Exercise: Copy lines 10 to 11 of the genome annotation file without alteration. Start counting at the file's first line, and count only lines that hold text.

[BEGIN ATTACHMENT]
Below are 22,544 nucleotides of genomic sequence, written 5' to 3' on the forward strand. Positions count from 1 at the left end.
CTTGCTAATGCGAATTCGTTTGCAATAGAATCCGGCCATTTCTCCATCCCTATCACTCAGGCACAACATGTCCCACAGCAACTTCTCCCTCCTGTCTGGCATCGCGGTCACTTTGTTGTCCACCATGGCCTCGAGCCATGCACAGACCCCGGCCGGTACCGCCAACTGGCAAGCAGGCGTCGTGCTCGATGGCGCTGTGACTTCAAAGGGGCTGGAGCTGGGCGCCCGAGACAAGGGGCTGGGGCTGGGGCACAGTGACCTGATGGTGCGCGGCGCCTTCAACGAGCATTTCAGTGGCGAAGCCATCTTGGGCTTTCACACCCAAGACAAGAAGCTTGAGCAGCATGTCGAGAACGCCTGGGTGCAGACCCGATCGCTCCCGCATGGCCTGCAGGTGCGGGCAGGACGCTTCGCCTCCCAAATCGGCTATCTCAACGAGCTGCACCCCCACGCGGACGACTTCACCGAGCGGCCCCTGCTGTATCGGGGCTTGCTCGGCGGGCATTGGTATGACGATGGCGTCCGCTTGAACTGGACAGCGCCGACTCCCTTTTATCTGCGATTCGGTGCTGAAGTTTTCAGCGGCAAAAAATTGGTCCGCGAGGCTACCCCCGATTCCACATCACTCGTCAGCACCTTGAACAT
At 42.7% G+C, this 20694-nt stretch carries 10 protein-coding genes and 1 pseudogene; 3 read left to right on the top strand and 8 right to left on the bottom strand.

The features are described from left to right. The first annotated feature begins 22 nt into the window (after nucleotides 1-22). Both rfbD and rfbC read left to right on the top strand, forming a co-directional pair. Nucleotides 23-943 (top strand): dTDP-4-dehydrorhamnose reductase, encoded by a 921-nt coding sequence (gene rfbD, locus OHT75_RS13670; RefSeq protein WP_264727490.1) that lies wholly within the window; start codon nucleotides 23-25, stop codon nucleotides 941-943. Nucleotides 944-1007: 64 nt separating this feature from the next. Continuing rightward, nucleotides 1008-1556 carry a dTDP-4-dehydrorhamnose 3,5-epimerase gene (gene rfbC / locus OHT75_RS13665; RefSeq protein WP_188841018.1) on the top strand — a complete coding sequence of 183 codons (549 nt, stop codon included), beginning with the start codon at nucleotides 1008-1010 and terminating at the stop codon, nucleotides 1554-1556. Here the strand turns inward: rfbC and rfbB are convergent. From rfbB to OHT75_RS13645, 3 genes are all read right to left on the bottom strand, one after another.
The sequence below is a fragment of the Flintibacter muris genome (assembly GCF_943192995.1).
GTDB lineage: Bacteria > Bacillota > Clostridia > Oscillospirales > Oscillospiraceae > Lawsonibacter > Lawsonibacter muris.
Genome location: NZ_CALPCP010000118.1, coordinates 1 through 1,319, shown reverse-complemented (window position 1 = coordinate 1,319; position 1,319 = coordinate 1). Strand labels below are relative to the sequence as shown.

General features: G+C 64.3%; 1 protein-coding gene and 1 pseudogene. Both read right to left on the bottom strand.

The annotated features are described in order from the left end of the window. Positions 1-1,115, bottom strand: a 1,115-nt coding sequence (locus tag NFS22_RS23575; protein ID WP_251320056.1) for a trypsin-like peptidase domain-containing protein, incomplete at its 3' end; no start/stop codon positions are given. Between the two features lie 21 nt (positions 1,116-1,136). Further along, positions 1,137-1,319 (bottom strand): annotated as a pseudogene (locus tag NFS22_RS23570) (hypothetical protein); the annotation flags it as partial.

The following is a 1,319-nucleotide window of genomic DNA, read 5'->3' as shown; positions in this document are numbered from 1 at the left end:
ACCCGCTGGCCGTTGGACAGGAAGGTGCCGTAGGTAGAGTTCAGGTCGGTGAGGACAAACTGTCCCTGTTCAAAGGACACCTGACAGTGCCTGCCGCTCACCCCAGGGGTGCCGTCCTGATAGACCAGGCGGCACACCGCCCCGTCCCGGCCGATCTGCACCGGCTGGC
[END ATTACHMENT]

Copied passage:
The following is a 1,319-nucleotide window of genomic DNA, read 5'->3' as shown; positions in this document are numbered from 1 at the left end:
ACCCGCTGGCCGTTGGACAGGAAGGTGCCGTAGGTAGAGTTCAGGTCGGTGAGGACAAACTGTCCCTGTTCAAAGGACACCTGACAGTGCCTGCCGCTCACCCCAGGGGTGCCGTCCTGATAGACCAGGCGGCACACCGCCCCGTCCCGGCCGATCTGCACCGGCTGGC